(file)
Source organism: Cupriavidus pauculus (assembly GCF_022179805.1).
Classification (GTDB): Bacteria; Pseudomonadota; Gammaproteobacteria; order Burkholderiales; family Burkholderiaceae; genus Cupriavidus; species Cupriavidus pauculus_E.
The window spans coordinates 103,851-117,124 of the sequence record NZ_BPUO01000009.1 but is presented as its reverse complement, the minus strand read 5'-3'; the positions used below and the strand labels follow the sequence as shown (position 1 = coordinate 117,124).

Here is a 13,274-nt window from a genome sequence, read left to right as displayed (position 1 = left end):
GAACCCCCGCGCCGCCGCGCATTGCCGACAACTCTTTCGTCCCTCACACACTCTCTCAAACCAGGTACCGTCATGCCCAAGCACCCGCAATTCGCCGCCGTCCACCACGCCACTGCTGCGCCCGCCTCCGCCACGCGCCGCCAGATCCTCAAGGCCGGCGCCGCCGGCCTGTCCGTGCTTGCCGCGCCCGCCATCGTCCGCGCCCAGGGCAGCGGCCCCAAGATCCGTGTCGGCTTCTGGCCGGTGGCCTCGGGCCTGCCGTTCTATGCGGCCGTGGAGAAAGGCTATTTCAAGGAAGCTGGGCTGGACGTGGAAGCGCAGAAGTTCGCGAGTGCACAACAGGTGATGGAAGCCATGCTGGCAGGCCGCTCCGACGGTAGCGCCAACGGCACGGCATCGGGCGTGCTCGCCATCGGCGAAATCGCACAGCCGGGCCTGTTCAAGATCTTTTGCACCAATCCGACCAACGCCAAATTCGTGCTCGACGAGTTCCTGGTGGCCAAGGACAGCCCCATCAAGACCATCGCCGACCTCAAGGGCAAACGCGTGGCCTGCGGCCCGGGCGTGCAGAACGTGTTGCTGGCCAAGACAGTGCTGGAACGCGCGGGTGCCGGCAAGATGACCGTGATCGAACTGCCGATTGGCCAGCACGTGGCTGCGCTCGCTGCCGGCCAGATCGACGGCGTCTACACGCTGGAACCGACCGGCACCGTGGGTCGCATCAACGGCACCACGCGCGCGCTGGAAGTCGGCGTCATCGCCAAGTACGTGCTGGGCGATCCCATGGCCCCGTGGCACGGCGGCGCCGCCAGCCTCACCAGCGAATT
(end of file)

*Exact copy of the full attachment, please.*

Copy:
Source organism: Cupriavidus pauculus (assembly GCF_022179805.1).
Classification (GTDB): Bacteria; Pseudomonadota; Gammaproteobacteria; order Burkholderiales; family Burkholderiaceae; genus Cupriavidus; species Cupriavidus pauculus_E.
The window spans coordinates 103,851-117,124 of the sequence record NZ_BPUO01000009.1 but is presented as its reverse complement, the minus strand read 5'-3'; the positions used below and the strand labels follow the sequence as shown (position 1 = coordinate 117,124).

Here is a 13,274-nt window from a genome sequence, read left to right as displayed (position 1 = left end):
GAACCCCCGCGCCGCCGCGCATTGCCGACAACTCTTTCGTCCCTCACACACTCTCTCAAACCAGGTACCGTCATGCCCAAGCACCCGCAATTCGCCGCCGTCCACCACGCCACTGCTGCGCCCGCCTCCGCCACGCGCCGCCAGATCCTCAAGGCCGGCGCCGCCGGCCTGTCCGTGCTTGCCGCGCCCGCCATCGTCCGCGCCCAGGGCAGCGGCCCCAAGATCCGTGTCGGCTTCTGGCCGGTGGCCTCGGGCCTGCCGTTCTATGCGGCCGTGGAGAAAGGCTATTTCAAGGAAGCTGGGCTGGACGTGGAAGCGCAGAAGTTCGCGAGTGCACAACAGGTGATGGAAGCCATGCTGGCAGGCCGCTCCGACGGTAGCGCCAACGGCACGGCATCGGGCGTGCTCGCCATCGGCGAAATCGCACAGCCGGGCCTGTTCAAGATCTTTTGCACCAATCCGACCAACGCCAAATTCGTGCTCGACGAGTTCCTGGTGGCCAAGGACAGCCCCATCAAGACCATCGCCGACCTCAAGGGCAAACGCGTGGCCTGCGGCCCGGGCGTGCAGAACGTGTTGCTGGCCAAGACAGTGCTGGAACGCGCGGGTGCCGGCAAGATGACCGTGATCGAACTGCCGATTGGCCAGCACGTGGCTGCGCTCGCTGCCGGCCAGATCGACGGCGTCTACACGCTGGAACCGACCGGCACCGTGGGTCGCATCAACGGCACCACGCGCGCGCTGGAAGTCGGCGTCATCGCCAAGTACGTGCTGGGCGATCCCATGGCCCCGTGGCACGGCGGCGCCGCCAGCCTCACCAGCGAATT